When I was a kid, my parents had a white, heavily rusted Volkswagen camper affectionately called the Cosmic Clunker. In the summer of 1983, we drove it from our home in Western New York to Victoria, British Colombia, so my parents could pursue a lifestyle of seasonal work, smoking pot and sleeping next to the Pacific Ocean.
My dreams are different, and so is my dream van. Toyota vans, sold in the U.S. between 1984 and 1989, are boxy space age vehicles, known commonly by the nickname “space van.” The most striking of these vehicles has a face that juts out with the aerodynamic tenure of a rocket, and headlights that wrap around the cockpit, appearing angular like the eyes of a benevolent gray alien. Plush backseat captain’s chairs swivel rearward, creating a luxe observation lounge. Japanese innovation introduced the superb moonroof: a glass-paneled ceiling that allows for a full panoramic view. The fact that Toyota called them moonroofs rather than sunroofs is significant. These vans are capable of cruising along the Pacific Coast Highway—sun flare through windshield, wind in hair, pop tunes on blast—but they’re meant for more profound exploration.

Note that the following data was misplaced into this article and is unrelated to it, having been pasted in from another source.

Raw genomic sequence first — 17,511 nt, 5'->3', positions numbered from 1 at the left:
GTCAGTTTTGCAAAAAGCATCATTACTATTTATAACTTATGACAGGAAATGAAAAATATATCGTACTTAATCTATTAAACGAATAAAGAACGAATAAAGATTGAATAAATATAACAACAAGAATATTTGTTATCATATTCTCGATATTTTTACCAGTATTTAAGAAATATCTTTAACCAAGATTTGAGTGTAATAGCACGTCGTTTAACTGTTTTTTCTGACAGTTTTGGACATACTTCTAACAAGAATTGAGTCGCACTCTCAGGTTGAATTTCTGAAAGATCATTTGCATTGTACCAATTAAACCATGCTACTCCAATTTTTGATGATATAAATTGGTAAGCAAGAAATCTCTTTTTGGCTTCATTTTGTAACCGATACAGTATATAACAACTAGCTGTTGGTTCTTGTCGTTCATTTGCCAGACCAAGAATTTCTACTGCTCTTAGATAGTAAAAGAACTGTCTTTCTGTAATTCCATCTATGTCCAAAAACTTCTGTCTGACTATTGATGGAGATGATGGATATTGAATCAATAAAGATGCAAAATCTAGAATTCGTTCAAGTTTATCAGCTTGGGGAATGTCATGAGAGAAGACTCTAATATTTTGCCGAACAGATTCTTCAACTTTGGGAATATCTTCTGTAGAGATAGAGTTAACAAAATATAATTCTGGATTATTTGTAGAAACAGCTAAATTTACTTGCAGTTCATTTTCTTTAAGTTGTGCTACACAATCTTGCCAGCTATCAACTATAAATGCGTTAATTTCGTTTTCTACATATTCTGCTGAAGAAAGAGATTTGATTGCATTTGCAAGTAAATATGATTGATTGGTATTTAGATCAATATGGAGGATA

The Toyota van is an Earthbound spaceship. It’s a reminder of futures past and the far edges of human potential. It’s a minivan that personifies humanity’s pursuit of new worlds, not just the necessity of hauling groceries. Peter Kleeman, Founder of the Space Age Museum, which preserves and celebrates space age design, has owned three space vans. His current daily driver is a custom camper conversion named Blue Moon Buggy. “It’s important to cultivate multigenerational long-view thinking in society,” he says. “We all need to carry the torch of vision and hope, so that we can survive long enough as a species to actualize the progress we dream of.”
I did get my dream craft. After years of drooling over the @toyotavans Instagram feed, I finally bought a Toyota MasterAce import from Japan. Less than six months later, I folded up the backseats, filled it with all of my possessions, and decamped from Brooklyn to rural West Texas, where the night skies are some of the darkest in the country. After all, there are few things that clarify your place in the universe like viewing the brilliant cosmos through a moonroof while parked on the outer edge of civilization on our magnificent home planet, Earth.
This article was originally published in RANGE Zine Issue Six.
Bayla Metzger is a freelance writer focused on social shifts and cultural movements. She recently moved from Brooklyn, NY to Marfa, TX, where desert sunsets and Stripes big gulps are her biggest inspiration.